Define the Role. Then Hire the Associate.

March 30

 

Firms willing to invest time and effort into the hiring process are better able to find and hire the best attorneys.  Specifically, law firms developing a role-specific recruiting process are more likely to consider only high-quality candidates in the hiring process. On the contrary, firms that typically hire based on likability and broad academic measurements are prone to a weakened law firm hiring system.

 

 

Hiring law firm associates based on suitability for a defined role requires the following process elements:

  • Understanding of available roles;
  • Model associate criteria;
  • Client preferences; and
  • Informed interviewing process.

Role Definition

The first step in developing a hiring strategy is to seriously contemplate the attributes required to succeed in an available role. Roles are best developed with both partner and associate input.

 

Partners should consider internal factors (chemistry, partner work habits, and style) along with how a particular role impacts client service.  Since associates know the daily realities of the job, associate input is also vital to the role definition process. Additionally, the inclusion of existing associates in the hiring process supports good morale and an increased willingness to train new lawyers.

 

It is important to remember that many associate candidates are just glad to have a chance at a paying job. Even if they are better suited for another role, their income need will force them to try to be what the position requires. This is why it is important for firms to define roles as specifically and realistically as possible.

Model associate criteria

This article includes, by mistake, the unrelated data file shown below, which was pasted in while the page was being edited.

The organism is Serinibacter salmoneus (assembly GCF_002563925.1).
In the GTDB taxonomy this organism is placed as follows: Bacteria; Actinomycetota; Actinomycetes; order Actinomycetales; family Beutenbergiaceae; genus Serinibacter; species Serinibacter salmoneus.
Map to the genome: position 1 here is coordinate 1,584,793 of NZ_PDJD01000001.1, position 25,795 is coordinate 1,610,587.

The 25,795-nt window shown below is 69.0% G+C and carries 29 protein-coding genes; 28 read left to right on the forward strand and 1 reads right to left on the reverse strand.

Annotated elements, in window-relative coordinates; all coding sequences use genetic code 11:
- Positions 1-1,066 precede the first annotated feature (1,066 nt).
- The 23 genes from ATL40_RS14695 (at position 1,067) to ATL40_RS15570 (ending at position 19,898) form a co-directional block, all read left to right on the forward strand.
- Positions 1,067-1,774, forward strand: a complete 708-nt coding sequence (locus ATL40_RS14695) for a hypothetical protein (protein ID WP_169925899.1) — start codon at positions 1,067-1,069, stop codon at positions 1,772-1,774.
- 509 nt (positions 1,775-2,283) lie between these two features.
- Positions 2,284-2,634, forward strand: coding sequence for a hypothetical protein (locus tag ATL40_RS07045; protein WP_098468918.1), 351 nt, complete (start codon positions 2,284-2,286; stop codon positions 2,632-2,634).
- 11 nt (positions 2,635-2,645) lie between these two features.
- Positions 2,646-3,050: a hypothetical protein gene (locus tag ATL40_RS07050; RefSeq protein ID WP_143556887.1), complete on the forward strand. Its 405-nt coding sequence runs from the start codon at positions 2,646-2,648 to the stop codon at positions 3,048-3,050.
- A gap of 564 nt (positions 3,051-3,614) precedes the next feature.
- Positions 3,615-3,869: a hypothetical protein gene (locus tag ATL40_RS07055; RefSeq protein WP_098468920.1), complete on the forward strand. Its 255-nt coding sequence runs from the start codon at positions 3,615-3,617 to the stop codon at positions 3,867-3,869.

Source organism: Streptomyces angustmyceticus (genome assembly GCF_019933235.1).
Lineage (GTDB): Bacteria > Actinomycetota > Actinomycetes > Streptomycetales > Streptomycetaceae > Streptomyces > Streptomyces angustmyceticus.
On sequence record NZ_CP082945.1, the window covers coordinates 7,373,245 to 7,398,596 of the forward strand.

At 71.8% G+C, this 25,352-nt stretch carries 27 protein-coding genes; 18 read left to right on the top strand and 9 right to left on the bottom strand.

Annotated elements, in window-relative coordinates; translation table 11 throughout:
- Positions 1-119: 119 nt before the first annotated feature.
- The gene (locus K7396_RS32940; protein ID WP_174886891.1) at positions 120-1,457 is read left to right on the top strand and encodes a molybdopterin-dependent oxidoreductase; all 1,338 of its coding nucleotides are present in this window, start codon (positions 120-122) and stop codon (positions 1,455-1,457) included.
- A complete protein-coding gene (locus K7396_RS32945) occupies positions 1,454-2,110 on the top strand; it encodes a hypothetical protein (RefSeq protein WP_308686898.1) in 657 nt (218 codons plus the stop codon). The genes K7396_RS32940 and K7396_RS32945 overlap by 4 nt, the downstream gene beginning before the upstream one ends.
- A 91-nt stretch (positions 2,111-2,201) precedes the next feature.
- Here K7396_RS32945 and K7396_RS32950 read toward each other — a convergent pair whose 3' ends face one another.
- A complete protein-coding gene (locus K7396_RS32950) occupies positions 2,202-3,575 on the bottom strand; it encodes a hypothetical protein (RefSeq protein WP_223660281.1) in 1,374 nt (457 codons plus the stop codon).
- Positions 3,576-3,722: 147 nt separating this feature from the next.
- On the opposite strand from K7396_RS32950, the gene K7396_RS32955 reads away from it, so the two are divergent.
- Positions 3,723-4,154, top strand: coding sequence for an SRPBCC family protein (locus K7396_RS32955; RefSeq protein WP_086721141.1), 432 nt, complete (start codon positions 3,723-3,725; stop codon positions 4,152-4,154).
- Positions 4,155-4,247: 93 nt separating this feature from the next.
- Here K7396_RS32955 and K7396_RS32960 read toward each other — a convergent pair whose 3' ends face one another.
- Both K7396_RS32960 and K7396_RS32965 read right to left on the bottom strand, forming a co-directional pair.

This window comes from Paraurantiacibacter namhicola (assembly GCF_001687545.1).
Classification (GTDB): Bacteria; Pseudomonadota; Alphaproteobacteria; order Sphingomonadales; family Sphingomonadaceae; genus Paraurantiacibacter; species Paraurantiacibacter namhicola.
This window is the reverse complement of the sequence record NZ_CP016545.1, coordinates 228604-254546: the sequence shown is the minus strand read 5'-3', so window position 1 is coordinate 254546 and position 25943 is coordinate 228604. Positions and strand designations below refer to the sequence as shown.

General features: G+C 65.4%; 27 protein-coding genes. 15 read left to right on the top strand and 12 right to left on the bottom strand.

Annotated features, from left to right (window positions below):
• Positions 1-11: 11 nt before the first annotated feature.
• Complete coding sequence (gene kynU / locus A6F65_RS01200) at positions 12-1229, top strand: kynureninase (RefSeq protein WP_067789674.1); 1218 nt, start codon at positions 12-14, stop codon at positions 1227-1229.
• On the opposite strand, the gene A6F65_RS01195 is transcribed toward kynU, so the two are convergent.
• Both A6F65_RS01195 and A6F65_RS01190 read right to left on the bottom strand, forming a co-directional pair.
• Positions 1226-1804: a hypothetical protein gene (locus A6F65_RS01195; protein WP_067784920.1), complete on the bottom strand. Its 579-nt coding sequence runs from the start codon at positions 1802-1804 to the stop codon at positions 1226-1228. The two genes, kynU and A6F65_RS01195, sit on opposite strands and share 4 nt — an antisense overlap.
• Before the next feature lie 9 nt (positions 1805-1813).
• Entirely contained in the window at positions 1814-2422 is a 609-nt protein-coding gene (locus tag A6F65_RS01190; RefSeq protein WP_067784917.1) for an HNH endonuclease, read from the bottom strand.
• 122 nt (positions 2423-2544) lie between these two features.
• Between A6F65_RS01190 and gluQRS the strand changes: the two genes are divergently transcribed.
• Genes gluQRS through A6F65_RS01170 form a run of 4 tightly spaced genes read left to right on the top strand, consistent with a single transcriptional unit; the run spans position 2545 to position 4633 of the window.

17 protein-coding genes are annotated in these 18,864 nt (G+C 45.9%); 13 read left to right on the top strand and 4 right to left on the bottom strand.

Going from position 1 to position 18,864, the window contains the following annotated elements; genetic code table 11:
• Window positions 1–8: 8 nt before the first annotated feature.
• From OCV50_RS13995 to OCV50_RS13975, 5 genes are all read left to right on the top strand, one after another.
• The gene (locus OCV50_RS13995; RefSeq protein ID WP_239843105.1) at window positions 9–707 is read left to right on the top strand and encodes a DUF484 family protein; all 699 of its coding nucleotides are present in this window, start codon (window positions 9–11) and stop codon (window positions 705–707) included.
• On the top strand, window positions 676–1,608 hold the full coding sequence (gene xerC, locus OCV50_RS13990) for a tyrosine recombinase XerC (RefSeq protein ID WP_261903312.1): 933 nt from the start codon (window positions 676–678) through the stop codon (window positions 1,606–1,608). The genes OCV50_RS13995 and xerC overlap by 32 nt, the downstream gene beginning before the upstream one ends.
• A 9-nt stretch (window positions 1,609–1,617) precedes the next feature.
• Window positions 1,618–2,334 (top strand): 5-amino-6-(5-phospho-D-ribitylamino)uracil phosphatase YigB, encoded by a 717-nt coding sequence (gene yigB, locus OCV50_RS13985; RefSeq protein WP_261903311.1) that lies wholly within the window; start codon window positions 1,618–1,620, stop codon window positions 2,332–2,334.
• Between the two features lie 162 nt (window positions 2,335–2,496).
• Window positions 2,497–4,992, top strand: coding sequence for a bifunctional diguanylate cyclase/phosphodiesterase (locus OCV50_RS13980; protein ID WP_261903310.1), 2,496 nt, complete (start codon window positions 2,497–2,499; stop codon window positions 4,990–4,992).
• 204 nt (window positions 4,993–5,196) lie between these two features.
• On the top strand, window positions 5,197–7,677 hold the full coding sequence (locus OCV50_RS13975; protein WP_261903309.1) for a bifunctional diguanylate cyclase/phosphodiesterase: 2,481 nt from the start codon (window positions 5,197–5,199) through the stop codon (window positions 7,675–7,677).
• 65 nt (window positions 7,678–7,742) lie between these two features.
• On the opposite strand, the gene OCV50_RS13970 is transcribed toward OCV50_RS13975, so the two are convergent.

Creating a model that lists the attributes of successful associates is a valuable tool for selecting new hires. Personality, law school, grades, and prior work experience are often the criteria applied to hiring new associates. Firms that carefully consider the attributes of existing successful associates are better prepared to choose candidates.

 

For example, let’s assume that a firm measured several data points related to existing associates in similar roles. The model associate criteria might look as follows:

 

 

SAMPLE: LAW FIRM MODEL ASSOCIATE CRITERIA

Attribute

Most Preferred

Workable

Unworkable

Law school

School 1

School 2

School 3

Class rank

Top 25%

Top 40%  

Bottom 25%

Prior experience

Banking/Finance

Accounting

No business

Undergrad degree

Finance/Econ/Accounting

Gen business

Liberal Arts

Personality

Adaptable

Adapt with effort

Rigid

Work hour flexibility

High

With notice

Strict schedule

Tolerance for complexity

High

Above average

Average/Below

Tolerance for ambiguity

High

High with effort

Low

Writing skills

Technical

Creative

Weak

Communication skills

Strong Verbal and Written

Strong Written

Weak

Feedback need

Low

Medium

High

 

There are several other data points that could be measured and some of these could be eliminated. Firms that do not have enough data to form a model would still benefit from the exercise of considering the ideal attributes of the contemplated position.

 

Finally, this type of analysis is beneficial when searching for macro clues to existing associate performance. If a firm is happy with attorney performance at the firm, it may be possible to discover less obvious traits within the existing staff. The reverse may also be true for poor performing associate groups.

 

Client-specific criteria

Private law firm clients generally do not tell law firms who to hire. Clients do, at times, recommend broad hiring preferences to law firms. For example, some clients have diversity requirements in their retention agreements with law firms. Bilingual-speaking team members are often an advantage. Finally, some clients simply will not pay for first-year lawyers. To the extent that a firm is able to identify client preferences, assuming they are not discriminatory, they should be taken into account when considering new hires.  

 

Informed interviewing process

Having a clear understanding of the available roles and corresponding model associate criteria, firms are capable of developing a more informed interviewing process. Whether partners are responsible for identifying and vetting their hires, or it is a hiring partner or committee performing these duties, the process is much the same.

 

Hiring committees/partners having the benefit of role-specific model associate criteria will have more law firm recruiting effectiveness. Each phase of the attorney hiring process from the initial job posting, to resume evaluation, to interviewing and selection will be enhanced by an informed approach.

 

Define the role. Then make the hire.


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